I think my cousin would highly appreciate what some wise aliens had to say to a human visitor who could not fathom why memories of a pleasant event are “just as good” as the event itself. In Out of the Silent Planet by C. S. Lewis, the alien patiently explains to the human that memory is not separate from the event remembered:

“A pleasure and the memory are all one thing…What you call remembering is the last part of the pleasure. When you and I first met, the meeting was over very shortly, it was nothing. Now it is growing something as we remember it. But still we know very little about it. What it will be when I remember it as I lie down to die, what it makes in me all my days until then—that is the real meeting. The other is only the beginning of it.”

Now that may be going too far, but so much about religion is about remembering, and by so doing, reenacting the event. The example that comes most readily to me as a Jew is Passover, where the principal purpose of the ceremonial meal (Seder) is to relive the story of transitioning from slavery to freedom. The Sabbath is about recalling the opening moments of Creation and the refreshing break that God took after all that work, which goes for us too at the end of each week. And for Christians, Easter is about “replaying” the events surrounding the end and the new beginning of the life of Jesus. That is a lot of remembering!

When we lose someone, they die. But our memories of them can last throughout our own lifetime. True, they are a distant remove from the “real thing,” but we cling onto whatever we can. Maybe that is why we do whatever it takes to make these memories as enduring as possible. For those of us who identify with a particular faith, we do not want to “forget” the pivotal events that make up our identity and understanding of who we are such as becoming a free and distinct people and receiving the Ten Commandments. As individuals, we want to remember our loved ones through letters (I can’t seem to bring myself to say “emails”), photos, videos, conversations with others who knew them, and through things they owned such as jewelry, awards, or things they created. Yes, things can add up and become clutter. And yes, saving too little can imperil those cherished memories, causing a secondary death.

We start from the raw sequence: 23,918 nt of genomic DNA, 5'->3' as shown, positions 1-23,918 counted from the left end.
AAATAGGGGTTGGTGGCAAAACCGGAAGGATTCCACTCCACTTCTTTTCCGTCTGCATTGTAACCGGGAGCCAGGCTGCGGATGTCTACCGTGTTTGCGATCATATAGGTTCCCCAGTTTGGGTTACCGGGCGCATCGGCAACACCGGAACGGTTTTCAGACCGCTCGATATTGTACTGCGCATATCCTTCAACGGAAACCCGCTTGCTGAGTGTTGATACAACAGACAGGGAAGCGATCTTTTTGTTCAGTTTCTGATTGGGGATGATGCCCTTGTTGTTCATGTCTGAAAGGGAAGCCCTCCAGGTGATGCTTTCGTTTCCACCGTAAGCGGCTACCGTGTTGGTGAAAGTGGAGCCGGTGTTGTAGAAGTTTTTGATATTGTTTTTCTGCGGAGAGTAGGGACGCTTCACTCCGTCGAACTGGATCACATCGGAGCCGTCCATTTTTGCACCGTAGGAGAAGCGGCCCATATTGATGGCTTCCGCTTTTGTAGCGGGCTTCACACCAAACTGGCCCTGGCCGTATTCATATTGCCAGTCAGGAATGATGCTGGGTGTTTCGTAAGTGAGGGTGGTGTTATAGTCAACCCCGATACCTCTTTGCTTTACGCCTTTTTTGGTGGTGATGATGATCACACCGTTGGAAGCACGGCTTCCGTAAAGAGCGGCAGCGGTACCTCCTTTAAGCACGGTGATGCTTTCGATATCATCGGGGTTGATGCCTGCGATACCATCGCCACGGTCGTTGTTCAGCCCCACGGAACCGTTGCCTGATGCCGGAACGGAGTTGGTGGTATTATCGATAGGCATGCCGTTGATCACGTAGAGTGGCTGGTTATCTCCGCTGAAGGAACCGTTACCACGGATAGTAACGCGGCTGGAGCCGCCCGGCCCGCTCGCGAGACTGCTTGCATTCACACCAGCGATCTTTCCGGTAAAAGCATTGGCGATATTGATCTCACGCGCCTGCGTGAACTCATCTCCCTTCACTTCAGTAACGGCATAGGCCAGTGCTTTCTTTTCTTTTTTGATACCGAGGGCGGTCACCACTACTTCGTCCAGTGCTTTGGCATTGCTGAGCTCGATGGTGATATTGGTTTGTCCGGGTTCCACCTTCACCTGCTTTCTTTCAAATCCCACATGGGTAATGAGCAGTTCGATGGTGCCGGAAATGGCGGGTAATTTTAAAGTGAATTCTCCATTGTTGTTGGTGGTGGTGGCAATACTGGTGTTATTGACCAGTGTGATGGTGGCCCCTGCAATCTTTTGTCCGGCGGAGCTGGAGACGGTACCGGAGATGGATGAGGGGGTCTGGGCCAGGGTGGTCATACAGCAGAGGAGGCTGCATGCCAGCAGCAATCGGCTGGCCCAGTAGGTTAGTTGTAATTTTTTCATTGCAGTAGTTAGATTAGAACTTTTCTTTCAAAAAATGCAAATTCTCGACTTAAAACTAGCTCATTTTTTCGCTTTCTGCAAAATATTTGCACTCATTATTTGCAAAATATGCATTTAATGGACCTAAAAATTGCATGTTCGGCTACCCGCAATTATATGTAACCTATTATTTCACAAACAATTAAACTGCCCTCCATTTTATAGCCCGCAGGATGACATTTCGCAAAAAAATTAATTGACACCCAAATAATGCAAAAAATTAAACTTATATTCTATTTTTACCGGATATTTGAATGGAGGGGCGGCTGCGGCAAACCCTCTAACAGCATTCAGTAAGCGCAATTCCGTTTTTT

But whether you are a “saver” or a “declutterer,” there is another even more enduring way to keep them alive: the ethical and other life-affirming deeds we perform as a result of the influence of our loved ones perpetuates their legacy. Just as whenever we read sacred writings we can ponder what is being revealed to us at that moment, when we carry out the good deeds that our loved one has done and has modeled for us to do, these bring our loved one to life anew.

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With permission, this article was reprinted with some modifications from the blog, “Expired and Inspired,” a Jewish Burial Society blog regularly published in the Los Angeles Jewish Journal. The link, of especial interest to the Jewish reader, can be found here: http://jewishjournal.com/blogs/expiredandinspired/231943/mementos-mori-rabbi-karen-b-kaplan/ .

Grief Without A Home

Famous essayists can go through it too, and of course express it so eloquently—the kind of grief nobody thinks should count as “real.”  Or has no business being present. Anita Diamant, author of The Red Tent and columnist for The Boston Globe Magazine, writes about grieving for her ex-father-in-law:  “My grief had no quarter. I would not be counted as a mourner [at the funeral and subsequent prayer services]. There was no prayer for a former daughter-in-law to say. When I told people of my loss, they said, ‘I always forget you were married before.’ So I wrapped up my mourning in a private bundle…I am stunned at how people interrupted my reminiscences about Milton’s  generosity. I didn’t want to be distracted from my sadness. I didn’t want cheering up. But for losses like mine, losses without standing or status, grief is an orphaned state, and lonely.”

When I read that, I longed to immediately write back to her and say, “How I hear your distress! We chaplains know exactly what you mean and want to listen and not distract or cheer you up. Just give me a ring and I will listen.”

Diamant titled her essay, “Grief, Dispossessed.” That is a much more vivid term than the official term “disenfranchised grief.” “Dispossessed” means being made homeless. Dispossessed grief is like someone throwing you out of your home after all the lights in the town have dimmed. When you grieve someone or something not recognized by loved ones or our society, such as death of an ex-spouse, a miscarriage, hopes one had for oneself or someone else, or loss of a partner in a hidden gay relationship, you get a one-two punch. One for the loss, and one for having to hide the loss or having the loss dismissed by everyone as not legit.

So if you are on the punching end, ponder how to change thy ways. Prescription : reread this post.

If you are being punched, persist until you find someone who will give you a home for your grief, completely furnished with love, acceptance and patience.